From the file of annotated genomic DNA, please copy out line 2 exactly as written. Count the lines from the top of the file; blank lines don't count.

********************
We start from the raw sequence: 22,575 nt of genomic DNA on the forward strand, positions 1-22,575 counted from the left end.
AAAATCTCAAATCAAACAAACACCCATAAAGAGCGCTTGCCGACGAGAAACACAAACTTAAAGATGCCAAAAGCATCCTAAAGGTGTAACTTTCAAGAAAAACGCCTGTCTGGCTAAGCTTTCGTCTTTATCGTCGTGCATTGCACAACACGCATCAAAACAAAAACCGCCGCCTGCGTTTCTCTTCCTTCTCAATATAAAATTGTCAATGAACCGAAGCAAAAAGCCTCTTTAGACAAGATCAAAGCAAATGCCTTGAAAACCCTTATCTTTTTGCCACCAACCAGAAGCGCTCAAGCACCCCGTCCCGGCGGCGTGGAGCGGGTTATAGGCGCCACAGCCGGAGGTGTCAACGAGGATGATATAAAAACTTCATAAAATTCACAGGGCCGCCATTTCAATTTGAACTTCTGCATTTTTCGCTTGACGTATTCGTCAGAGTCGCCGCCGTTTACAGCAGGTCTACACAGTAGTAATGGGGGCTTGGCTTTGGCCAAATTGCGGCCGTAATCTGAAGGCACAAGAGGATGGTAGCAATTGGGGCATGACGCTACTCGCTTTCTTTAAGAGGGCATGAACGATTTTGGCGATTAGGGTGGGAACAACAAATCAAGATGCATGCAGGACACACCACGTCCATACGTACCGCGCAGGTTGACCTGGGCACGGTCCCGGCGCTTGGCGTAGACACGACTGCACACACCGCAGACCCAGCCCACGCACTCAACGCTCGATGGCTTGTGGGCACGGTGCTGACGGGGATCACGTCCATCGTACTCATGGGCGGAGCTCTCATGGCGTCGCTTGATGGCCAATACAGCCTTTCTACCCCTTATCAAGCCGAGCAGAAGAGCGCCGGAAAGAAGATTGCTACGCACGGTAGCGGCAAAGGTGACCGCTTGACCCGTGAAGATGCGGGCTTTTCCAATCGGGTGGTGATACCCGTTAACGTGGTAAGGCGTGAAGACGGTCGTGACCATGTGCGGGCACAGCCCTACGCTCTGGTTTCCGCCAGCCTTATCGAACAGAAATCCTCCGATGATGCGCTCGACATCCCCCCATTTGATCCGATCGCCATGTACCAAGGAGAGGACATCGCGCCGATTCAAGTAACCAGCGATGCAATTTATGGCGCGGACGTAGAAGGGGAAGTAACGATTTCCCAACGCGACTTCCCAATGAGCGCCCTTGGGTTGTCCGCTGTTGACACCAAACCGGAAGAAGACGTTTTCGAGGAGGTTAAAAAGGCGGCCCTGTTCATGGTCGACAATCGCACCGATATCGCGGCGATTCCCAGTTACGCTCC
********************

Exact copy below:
AAAATCTCAAATCAAACAAACACCCATAAAGAGCGCTTGCCGACGAGAAACACAAACTTAAAGATGCCAAAAGCATCCTAAAGGTGTAACTTTCAAGAAAAACGCCTGTCTGGCTAAGCTTTCGTCTTTATCGTCGTGCATTGCACAACACGCATCAAAACAAAAACCGCCGCCTGCGTTTCTCTTCCTTCTCAATATAAAATTGTCAATGAACCGAAGCAAAAAGCCTCTTTAGACAAGATCAAAGCAAATGCCTTGAAAACCCTTATCTTTTTGCCACCAACCAGAAGCGCTCAAGCACCCCGTCCCGGCGGCGTGGAGCGGGTTATAGGCGCCACAGCCGGAGGTGTCAACGAGGATGATATAAAAACTTCATAAAATTCACAGGGCCGCCATTTCAATTTGAACTTCTGCATTTTTCGCTTGACGTATTCGTCAGAGTCGCCGCCGTTTACAGCAGGTCTACACAGTAGTAATGGGGGCTTGGCTTTGGCCAAATTGCGGCCGTAATCTGAAGGCACAAGAGGATGGTAGCAATTGGGGCATGACGCTACTCGCTTTCTTTAAGAGGGCATGAACGATTTTGGCGATTAGGGTGGGAACAACAAATCAAGATGCATGCAGGACACACCACGTCCATACGTACCGCGCAGGTTGACCTGGGCACGGTCCCGGCGCTTGGCGTAGACACGACTGCACACACCGCAGACCCAGCCCACGCACTCAACGCTCGATGGCTTGTGGGCACGGTGCTGACGGGGATCACGTCCATCGTACTCATGGGCGGAGCTCTCATGGCGTCGCTTGATGGCCAATACAGCCTTTCTACCCCTTATCAAGCCGAGCAGAAGAGCGCCGGAAAGAAGATTGCTACGCACGGTAGCGGCAAAGGTGACCGCTTGACCCGTGAAGATGCGGGCTTTTCCAATCGGGTGGTGATACCCGTTAACGTGGTAAGGCGTGAAGACGGTCGTGACCATGTGCGGGCACAGCCCTACGCTCTGGTTTCCGCCAGCCTTATCGAACAGAAATCCTCCGATGATGCGCTCGACATCCCCCCATTTGATCCGATCGCCATGTACCAAGGAGAGGACATCGCGCCGATTCAAGTAACCAGCGATGCAATTTATGGCGCGGACGTAGAAGGGGAAGTAACGATTTCCCAACGCGACTTCCCAATGAGCGCCCTTGGGTTGTCCGCTGTTGACACCAAACCGGAAGAAGACGTTTTCGAGGAGGTTAAAAAGGCGGCCCTGTTCATGGTCGACAATCGCACCGATATCGCGGCGATTCCCAGTTACGCTCC